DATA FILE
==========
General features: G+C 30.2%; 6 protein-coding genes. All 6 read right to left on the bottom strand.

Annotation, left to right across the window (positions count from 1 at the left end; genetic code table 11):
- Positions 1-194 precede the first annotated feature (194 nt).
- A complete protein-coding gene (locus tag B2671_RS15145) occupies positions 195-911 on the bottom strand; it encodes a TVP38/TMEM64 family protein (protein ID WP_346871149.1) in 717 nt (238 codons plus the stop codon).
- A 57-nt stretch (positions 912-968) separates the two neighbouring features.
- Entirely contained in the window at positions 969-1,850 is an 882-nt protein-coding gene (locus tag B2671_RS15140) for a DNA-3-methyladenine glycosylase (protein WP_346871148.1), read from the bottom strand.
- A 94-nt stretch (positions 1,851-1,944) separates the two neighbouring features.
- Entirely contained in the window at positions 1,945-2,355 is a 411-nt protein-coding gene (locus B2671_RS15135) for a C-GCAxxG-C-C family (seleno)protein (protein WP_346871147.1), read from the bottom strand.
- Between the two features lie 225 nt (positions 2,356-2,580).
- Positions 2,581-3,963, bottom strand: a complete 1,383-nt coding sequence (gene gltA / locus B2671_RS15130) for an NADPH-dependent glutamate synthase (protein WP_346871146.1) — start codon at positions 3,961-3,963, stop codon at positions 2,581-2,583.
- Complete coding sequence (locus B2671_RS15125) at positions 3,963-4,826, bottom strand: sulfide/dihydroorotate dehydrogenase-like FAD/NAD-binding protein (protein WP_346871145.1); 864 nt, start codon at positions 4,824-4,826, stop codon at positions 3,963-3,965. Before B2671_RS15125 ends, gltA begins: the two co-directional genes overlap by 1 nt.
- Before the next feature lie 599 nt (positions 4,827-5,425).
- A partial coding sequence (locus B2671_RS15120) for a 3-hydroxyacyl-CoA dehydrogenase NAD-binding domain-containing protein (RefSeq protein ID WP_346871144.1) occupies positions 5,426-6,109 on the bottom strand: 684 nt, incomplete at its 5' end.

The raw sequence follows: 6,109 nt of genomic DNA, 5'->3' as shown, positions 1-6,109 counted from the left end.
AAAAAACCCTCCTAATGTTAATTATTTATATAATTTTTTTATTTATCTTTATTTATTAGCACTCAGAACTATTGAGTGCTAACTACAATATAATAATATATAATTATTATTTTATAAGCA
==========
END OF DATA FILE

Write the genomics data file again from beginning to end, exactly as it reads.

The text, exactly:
General features: G+C 30.2%; 6 protein-coding genes. All 6 read right to left on the bottom strand.

Annotation, left to right across the window (positions count from 1 at the left end; genetic code table 11):
- Positions 1-194 precede the first annotated feature (194 nt).
- A complete protein-coding gene (locus tag B2671_RS15145) occupies positions 195-911 on the bottom strand; it encodes a TVP38/TMEM64 family protein (protein ID WP_346871149.1) in 717 nt (238 codons plus the stop codon).
- A 57-nt stretch (positions 912-968) separates the two neighbouring features.
- Entirely contained in the window at positions 969-1,850 is an 882-nt protein-coding gene (locus tag B2671_RS15140) for a DNA-3-methyladenine glycosylase (protein WP_346871148.1), read from the bottom strand.
- A 94-nt stretch (positions 1,851-1,944) separates the two neighbouring features.
- Entirely contained in the window at positions 1,945-2,355 is a 411-nt protein-coding gene (locus B2671_RS15135) for a C-GCAxxG-C-C family (seleno)protein (protein WP_346871147.1), read from the bottom strand.
- Between the two features lie 225 nt (positions 2,356-2,580).
- Positions 2,581-3,963, bottom strand: a complete 1,383-nt coding sequence (gene gltA / locus B2671_RS15130) for an NADPH-dependent glutamate synthase (protein WP_346871146.1) — start codon at positions 3,961-3,963, stop codon at positions 2,581-2,583.
- Complete coding sequence (locus B2671_RS15125) at positions 3,963-4,826, bottom strand: sulfide/dihydroorotate dehydrogenase-like FAD/NAD-binding protein (protein WP_346871145.1); 864 nt, start codon at positions 4,824-4,826, stop codon at positions 3,963-3,965. Before B2671_RS15125 ends, gltA begins: the two co-directional genes overlap by 1 nt.
- Before the next feature lie 599 nt (positions 4,827-5,425).
- A partial coding sequence (locus B2671_RS15120) for a 3-hydroxyacyl-CoA dehydrogenase NAD-binding domain-containing protein (RefSeq protein ID WP_346871144.1) occupies positions 5,426-6,109 on the bottom strand: 684 nt, incomplete at its 5' end.

The raw sequence follows: 6,109 nt of genomic DNA, 5'->3' as shown, positions 1-6,109 counted from the left end.
AAAAAACCCTCCTAATGTTAATTATTTATATAATTTTTTTATTTATCTTTATTTATTAGCACTCAGAACTATTGAGTGCTAACTACAATATAATAATATATAATTATTATTTTATAAGCA